In this epic spiritual novel the author introduces us to the invisible world of guardian spirits, nature beings, Deva's and elfs. The struggle of four children to autonomy by unconditionally following their sense of righteousness is one of the leads. The involvement of nature beings in human affairs to save their world as well is the other. A warning and incentive alike.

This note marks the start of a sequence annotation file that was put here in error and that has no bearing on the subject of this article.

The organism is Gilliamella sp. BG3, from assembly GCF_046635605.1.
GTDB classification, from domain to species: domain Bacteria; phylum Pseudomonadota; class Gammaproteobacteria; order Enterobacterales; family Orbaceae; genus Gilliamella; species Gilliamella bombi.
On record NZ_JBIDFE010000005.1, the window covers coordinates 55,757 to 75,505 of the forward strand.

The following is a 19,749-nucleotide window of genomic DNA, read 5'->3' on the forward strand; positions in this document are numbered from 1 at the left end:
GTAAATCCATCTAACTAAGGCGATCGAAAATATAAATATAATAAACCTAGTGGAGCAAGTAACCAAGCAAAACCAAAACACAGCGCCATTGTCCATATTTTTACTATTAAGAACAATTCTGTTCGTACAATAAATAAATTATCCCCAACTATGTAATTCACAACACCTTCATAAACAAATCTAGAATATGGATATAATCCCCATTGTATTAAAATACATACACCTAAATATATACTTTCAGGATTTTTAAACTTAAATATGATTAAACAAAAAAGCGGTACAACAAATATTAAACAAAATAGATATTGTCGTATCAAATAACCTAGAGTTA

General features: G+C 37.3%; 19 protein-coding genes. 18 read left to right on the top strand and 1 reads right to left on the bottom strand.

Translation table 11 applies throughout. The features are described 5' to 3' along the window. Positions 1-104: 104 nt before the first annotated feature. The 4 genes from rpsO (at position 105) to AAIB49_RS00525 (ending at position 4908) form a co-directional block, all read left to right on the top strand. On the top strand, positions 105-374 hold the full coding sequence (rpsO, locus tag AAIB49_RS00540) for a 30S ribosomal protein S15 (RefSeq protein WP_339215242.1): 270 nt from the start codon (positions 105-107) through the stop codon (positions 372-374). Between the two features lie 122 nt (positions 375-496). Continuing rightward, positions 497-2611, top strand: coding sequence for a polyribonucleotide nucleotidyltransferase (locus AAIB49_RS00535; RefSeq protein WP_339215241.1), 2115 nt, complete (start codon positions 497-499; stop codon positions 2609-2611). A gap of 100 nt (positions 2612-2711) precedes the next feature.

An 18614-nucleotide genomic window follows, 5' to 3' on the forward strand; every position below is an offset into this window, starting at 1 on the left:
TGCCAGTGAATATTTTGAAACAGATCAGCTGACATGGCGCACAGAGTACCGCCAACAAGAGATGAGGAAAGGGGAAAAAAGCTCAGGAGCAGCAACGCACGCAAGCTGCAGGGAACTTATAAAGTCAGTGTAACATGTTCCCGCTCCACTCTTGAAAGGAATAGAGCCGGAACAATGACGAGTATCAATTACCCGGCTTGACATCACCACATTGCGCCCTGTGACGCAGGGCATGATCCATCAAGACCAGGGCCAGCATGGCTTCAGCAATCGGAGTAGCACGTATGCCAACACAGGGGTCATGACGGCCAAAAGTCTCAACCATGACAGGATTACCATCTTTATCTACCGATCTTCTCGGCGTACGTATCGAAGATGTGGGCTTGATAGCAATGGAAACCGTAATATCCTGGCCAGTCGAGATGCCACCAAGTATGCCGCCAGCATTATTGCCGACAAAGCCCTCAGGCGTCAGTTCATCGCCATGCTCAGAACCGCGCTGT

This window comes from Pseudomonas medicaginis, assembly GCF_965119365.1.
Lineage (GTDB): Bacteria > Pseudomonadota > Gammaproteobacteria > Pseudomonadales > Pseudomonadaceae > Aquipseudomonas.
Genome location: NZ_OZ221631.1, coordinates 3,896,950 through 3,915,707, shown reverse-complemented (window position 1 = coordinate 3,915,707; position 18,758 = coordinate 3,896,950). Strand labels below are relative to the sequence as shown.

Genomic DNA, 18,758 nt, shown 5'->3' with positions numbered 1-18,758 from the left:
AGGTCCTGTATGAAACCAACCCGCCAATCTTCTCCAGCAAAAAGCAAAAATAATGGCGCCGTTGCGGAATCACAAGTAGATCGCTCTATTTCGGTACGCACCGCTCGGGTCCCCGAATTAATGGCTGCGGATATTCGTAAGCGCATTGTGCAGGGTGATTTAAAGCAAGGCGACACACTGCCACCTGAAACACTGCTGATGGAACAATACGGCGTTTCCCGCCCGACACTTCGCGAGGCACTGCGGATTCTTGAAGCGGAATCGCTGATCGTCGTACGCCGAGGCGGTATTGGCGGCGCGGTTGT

How would you feel when you were a boy of sixteen and would find yourself responsible for your sick little sister and glum twin sisters, raging in their puberty? In an unspeakable country? In a mountainous landscape, ridden by storm and rain, no telecommunication? No train, no car? No Dad? Yet they were called upon and arrived at the right spot. Called by a forest. A dying forest. Not foreseen was the sudden absence of the father, nor the bad weather. Their almost fatal nightly ride through deserted mountains, the landslide, the doctors in the hospital… it were all necessary contributions to the saving of a magical wood. Elfswood. The four children discover who they are and why they are doing what they are doing. They happen to become the primal cause of a chain of events with no end. They fall in love, they are more brave than they could imagine, they become part of an ever expanding circle of sincere people. Young and old. The magic events that continue to happen are actually the results of growing consciousness and making choices. Not only of the human participants; many elemental beings and guardian spirits experience changes that overturn all their former beliefs. The greatest miracle of all is the materializing of a Deva. This guardian spirit of the Willow is endorsed in its female aspects by the love for a human: Michael. The Deva manifests as female, an elfin girl; she and the human boy become lovers. The saving of Elfswood means struggle; combatting strong evil of human and non-human origin, of corruption, extortion, greed and malice. As so the saving is an example of how people can move mountains when they unite in good spirit.